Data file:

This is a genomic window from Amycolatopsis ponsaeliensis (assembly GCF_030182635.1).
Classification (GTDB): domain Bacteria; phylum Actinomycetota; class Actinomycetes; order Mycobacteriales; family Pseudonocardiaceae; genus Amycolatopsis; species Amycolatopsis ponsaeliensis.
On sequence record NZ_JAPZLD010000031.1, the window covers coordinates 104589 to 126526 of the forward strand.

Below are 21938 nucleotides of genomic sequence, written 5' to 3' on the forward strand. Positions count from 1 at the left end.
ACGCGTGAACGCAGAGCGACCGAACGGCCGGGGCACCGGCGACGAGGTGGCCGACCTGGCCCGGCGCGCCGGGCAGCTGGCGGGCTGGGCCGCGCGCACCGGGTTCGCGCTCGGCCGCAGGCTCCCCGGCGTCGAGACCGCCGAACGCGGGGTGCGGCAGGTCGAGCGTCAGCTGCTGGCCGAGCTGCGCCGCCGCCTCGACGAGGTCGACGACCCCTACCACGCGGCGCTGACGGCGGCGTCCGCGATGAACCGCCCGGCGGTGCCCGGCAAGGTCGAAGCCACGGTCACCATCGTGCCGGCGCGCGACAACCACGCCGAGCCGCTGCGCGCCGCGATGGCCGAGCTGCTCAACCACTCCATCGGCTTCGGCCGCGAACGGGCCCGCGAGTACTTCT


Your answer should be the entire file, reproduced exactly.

This is a genomic window from Amycolatopsis ponsaeliensis (assembly GCF_030182635.1).
Classification (GTDB): domain Bacteria; phylum Actinomycetota; class Actinomycetes; order Mycobacteriales; family Pseudonocardiaceae; genus Amycolatopsis; species Amycolatopsis ponsaeliensis.
On sequence record NZ_JAPZLD010000031.1, the window covers coordinates 104589 to 126526 of the forward strand.

Below are 21938 nucleotides of genomic sequence, written 5' to 3' on the forward strand. Positions count from 1 at the left end.
ACGCGTGAACGCAGAGCGACCGAACGGCCGGGGCACCGGCGACGAGGTGGCCGACCTGGCCCGGCGCGCCGGGCAGCTGGCGGGCTGGGCCGCGCGCACCGGGTTCGCGCTCGGCCGCAGGCTCCCCGGCGTCGAGACCGCCGAACGCGGGGTGCGGCAGGTCGAGCGTCAGCTGCTGGCCGAGCTGCGCCGCCGCCTCGACGAGGTCGACGACCCCTACCACGCGGCGCTGACGGCGGCGTCCGCGATGAACCGCCCGGCGGTGCCCGGCAAGGTCGAAGCCACGGTCACCATCGTGCCGGCGCGCGACAACCACGCCGAGCCGCTGCGCGCCGCGATGGCCGAGCTGCTCAACCACTCCATCGGCTTCGGCCGCGAACGGGCCCGCGAGTACTTCT